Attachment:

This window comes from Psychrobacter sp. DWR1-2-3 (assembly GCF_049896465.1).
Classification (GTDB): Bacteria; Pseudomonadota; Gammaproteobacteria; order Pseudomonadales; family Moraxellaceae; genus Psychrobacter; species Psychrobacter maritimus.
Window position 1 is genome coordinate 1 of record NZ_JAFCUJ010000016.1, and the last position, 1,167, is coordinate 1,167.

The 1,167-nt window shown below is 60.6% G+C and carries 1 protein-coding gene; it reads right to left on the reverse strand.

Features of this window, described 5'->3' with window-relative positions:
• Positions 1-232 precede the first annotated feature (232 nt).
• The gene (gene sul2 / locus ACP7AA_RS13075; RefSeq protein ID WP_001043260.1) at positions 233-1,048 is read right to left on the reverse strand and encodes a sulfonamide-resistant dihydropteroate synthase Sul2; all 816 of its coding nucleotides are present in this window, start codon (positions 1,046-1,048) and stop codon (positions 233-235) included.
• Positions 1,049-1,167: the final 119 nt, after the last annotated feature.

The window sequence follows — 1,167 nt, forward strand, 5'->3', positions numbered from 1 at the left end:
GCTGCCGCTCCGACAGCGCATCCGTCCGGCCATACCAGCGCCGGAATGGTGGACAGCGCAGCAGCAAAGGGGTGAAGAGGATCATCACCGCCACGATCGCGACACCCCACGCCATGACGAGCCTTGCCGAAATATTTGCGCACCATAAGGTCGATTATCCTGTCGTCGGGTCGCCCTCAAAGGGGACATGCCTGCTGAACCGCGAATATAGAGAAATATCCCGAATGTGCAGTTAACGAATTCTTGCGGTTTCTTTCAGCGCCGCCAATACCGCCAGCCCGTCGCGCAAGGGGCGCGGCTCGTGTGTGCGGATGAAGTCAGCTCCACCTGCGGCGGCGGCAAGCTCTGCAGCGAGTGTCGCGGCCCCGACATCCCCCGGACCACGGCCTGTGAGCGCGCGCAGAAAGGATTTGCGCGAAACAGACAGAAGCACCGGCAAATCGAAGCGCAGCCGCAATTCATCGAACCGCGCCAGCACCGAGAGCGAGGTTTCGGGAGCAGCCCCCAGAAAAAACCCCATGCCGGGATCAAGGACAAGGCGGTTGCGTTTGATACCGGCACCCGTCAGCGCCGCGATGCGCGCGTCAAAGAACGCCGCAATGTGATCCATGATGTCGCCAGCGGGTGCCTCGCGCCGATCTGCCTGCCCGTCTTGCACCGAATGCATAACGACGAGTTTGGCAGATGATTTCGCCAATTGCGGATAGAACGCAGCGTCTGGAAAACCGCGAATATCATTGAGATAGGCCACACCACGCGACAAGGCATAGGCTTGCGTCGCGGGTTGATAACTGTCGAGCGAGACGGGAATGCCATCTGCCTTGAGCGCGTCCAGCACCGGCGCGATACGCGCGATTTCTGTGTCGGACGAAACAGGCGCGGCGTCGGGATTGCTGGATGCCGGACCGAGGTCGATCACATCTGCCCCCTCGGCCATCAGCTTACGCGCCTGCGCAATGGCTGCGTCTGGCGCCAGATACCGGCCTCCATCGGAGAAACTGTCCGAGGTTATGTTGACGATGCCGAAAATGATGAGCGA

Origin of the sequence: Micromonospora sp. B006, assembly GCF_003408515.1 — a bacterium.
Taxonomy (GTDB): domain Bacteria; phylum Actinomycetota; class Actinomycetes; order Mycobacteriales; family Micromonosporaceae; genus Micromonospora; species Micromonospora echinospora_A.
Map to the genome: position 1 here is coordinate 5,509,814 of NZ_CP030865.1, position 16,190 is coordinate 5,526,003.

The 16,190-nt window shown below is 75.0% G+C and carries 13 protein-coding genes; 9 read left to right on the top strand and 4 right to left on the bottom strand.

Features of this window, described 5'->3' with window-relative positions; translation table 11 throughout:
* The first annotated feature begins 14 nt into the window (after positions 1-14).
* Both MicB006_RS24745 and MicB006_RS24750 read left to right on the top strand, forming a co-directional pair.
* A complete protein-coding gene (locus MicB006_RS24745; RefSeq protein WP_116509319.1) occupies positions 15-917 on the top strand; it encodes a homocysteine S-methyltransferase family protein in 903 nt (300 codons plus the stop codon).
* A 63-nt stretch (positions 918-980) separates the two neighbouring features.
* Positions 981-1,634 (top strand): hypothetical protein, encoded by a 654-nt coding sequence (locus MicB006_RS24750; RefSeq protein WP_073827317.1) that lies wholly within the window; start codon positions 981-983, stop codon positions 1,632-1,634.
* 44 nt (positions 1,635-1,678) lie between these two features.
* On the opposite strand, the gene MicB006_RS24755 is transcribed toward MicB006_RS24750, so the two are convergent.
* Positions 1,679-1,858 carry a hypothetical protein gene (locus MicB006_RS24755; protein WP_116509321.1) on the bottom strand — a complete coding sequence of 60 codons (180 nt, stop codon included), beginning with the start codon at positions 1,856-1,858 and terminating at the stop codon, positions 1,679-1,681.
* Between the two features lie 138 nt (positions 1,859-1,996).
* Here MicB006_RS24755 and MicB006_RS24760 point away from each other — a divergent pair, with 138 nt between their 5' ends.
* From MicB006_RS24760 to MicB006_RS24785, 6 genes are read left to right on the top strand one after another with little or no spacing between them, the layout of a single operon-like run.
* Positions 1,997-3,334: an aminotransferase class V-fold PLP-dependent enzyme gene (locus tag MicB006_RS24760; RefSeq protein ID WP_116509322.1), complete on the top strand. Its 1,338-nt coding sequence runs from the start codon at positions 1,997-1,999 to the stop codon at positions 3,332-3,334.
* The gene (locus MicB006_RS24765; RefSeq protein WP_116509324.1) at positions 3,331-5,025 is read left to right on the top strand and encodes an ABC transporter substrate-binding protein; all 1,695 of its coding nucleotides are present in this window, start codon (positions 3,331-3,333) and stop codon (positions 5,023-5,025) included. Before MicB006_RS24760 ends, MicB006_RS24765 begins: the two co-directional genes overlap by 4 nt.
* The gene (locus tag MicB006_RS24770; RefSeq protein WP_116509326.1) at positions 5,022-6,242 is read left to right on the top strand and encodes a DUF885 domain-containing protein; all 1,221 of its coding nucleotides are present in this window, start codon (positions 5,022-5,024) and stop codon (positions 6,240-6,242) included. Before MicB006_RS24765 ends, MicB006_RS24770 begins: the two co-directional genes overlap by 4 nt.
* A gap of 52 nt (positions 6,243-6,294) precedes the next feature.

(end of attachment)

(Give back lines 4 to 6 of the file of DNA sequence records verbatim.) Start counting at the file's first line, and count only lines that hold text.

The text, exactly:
The 1,167-nt window shown below is 60.6% G+C and carries 1 protein-coding gene; it reads right to left on the reverse strand.

Features of this window, described 5'->3' with window-relative positions:
• Positions 1-232 precede the first annotated feature (232 nt).